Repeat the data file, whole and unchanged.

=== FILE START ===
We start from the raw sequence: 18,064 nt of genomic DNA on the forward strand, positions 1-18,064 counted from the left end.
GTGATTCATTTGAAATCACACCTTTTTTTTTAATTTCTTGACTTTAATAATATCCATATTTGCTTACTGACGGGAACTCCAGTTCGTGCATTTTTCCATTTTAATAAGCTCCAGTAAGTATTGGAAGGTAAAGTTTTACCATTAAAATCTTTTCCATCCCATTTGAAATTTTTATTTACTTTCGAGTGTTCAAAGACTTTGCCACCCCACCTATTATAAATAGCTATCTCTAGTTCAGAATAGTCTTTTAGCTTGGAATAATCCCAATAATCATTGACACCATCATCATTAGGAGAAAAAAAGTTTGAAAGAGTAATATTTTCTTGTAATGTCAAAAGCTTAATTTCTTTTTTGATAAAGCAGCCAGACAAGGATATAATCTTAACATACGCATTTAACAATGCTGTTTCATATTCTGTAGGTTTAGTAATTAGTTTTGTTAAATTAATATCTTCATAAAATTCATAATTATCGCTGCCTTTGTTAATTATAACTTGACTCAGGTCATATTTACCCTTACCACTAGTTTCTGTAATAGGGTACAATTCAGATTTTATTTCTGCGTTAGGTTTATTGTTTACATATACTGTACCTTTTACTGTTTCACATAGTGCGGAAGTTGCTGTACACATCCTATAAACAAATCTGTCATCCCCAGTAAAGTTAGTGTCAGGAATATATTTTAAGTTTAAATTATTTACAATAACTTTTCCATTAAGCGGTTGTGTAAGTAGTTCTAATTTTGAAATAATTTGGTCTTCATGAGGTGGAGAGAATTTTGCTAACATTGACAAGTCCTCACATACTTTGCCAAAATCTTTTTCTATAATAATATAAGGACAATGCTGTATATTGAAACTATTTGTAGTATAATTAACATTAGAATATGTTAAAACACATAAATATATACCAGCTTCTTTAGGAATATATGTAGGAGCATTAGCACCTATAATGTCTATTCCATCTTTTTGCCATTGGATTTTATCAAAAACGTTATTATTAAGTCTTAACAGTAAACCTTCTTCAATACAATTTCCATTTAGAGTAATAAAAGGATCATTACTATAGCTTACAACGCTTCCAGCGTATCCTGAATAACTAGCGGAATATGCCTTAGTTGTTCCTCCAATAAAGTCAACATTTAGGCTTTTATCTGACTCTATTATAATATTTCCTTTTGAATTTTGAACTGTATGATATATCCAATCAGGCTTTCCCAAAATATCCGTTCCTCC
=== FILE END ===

We start from the raw sequence: 18,064 nt of genomic DNA on the forward strand, positions 1-18,064 counted from the left end.
GTGATTCATTTGAAATCACACCTTTTTTTTTAATTTCTTGACTTTAATAATATCCATATTTGCTTACTGACGGGAACTCCAGTTCGTGCATTTTTCCATTTTAATAAGCTCCAGTAAGTATTGGAAGGTAAAGTTTTACCATTAAAATCTTTTCCATCCCATTTGAAATTTTTATTTACTTTCGAGTGTTCAAAGACTTTGCCACCCCACCTATTATAAATAGCTATCTCTAGTTCAGAATAGTCTTTTAGCTTGGAATAATCCCAATAATCATTGACACCATCATCATTAGGAGAAAAAAAGTTTGAAAGAGTAATATTTTCTTGTAATGTCAAAAGCTTAATTTCTTTTTTGATAAAGCAGCCAGACAAGGATATAATCTTAACATACGCATTTAACAATGCTGTTTCATATTCTGTAGGTTTAGTAATTAGTTTTGTTAAATTAATATCTTCATAAAATTCATAATTATCGCTGCCTTTGTTAATTATAACTTGACTCAGGTCATATTTACCCTTACCACTAGTTTCTGTAATAGGGTACAATTCAGATTTTATTTCTGCGTTAGGTTTATTGTTTACATATACTGTACCTTTTACTGTTTCACATAGTGCGGAAGTTGCTGTACACATCCTATAAACAAATCTGTCATCCCCAGTAAAGTTAGTGTCAGGAATATATTTTAAGTTTAAATTATTTACAATAACTTTTCCATTAAGCGGTTGTGTAAGTAGTTCTAATTTTGAAATAATTTGGTCTTCATGAGGTGGAGAGAATTTTGCTAACATTGACAAGTCCTCACATACTTTGCCAAAATCTTTTTCTATAATAATATAAGGACAATGCTGTATATTGAAACTATTTGTAGTATAATTAACATTAGAATATGTTAAAACACATAAATATATACCAGCTTCTTTAGGAATATATGTAGGAGCATTAGCACCTATAATGTCTATTCCATCTTTTTGCCATTGGATTTTATCAAAAACGTTATTATTAAGTCTTAACAGTAAACCTTCTTCAATACAATTTCCATTTAGAGTAATAAAAGGATCATTACTATAGCTTACAACGCTTCCAGCGTATCCTGAATAACTAGCGGAATATGCCTTAGTTGTTCCTCCAATAAAGTCAACATTTAGGCTTTTATCTGACTCTATTATAATATTTCCTTTTGAATTTTGAACTGTATGATATATCCAATCAGGCTTTCCCAAAATATCCGTTCCTCC